<h2>Well-deployed technologies</h2>
      </section>
      <section class="featureset in-progress">
        <h2>Specifications in progress</h2>
      </section>
      <section class="featureset exploratory-work">
        <h2>Exploratory work</h2>
      </section>
      <section class="not-covered">
        <h2>Features not covered by ongoing work</h2>
        <dl>
          <dt></dt>
          <dd></dd>
        </dl>
      </section>
      <section class="discontinued">
        <h2>Discontinued features</h2>
        <dl>
          <dt></dt>
          <dd></dd>
        </dl>
      </section>
    </main>
    <script src="../js/generate.js"></script>
  </body>
</html>

If adding to an existing roadmap, you should also edit the toc.json file to add a link to that new page.

For a new single page roadmap, you also need to create a toc.json file as described below.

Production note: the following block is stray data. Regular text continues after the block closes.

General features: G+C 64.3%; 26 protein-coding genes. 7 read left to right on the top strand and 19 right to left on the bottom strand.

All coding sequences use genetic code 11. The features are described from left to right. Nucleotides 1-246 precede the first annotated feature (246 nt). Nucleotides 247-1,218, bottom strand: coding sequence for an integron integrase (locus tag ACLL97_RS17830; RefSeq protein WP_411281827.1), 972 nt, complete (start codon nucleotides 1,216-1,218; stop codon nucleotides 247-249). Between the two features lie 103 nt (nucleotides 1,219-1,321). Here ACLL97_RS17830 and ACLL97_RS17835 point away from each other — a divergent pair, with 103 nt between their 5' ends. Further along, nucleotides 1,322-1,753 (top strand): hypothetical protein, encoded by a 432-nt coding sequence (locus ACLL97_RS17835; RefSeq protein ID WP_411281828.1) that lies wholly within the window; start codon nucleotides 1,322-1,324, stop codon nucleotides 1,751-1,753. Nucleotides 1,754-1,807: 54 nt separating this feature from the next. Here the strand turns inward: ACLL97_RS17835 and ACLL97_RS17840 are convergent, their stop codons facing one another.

Creating the index of a new multi-page roadmap

If you want to divide your roadmap as a multipage document, you also need to create an index page and a JSON file listing the various sub-pages.

The template for the index page is as follows:

<!doctype html>
<html lang="en">
  <head>
    <meta charset="utf-8">
    <title>Title of the roadmap</title>
  </head>
  <body>
    <header>
      <h1>Title of roadmap</h1>
      <p>Introduction of roadmap scope</p>
    </header>
    <script src="../js/generate.js"></script>
  </body>
</html>

The template for the JSON file listing sub-pages is as follows:

{
  "title": "Title of the Roadmap",
  "discourse": {
    "category": "Category of the discourse instance where to post suggestions for new feature (leave empty if none)",
    "url": "https://discourse.wicg.io/"
  },
  "github": "https://github.com/[org]/[repo]",
  "pages": [
    {
      "url": "subpage.html",
      "title": "Title of the subpage",
      "icon": "https://.../icon/to/use/in/the/index/page",
      "description": "One line description of the scope of the subpage"
    }
  ]
}

The following settings may be added to the toc.json file to generate the appropriate Document Metadata section near the top of the index page: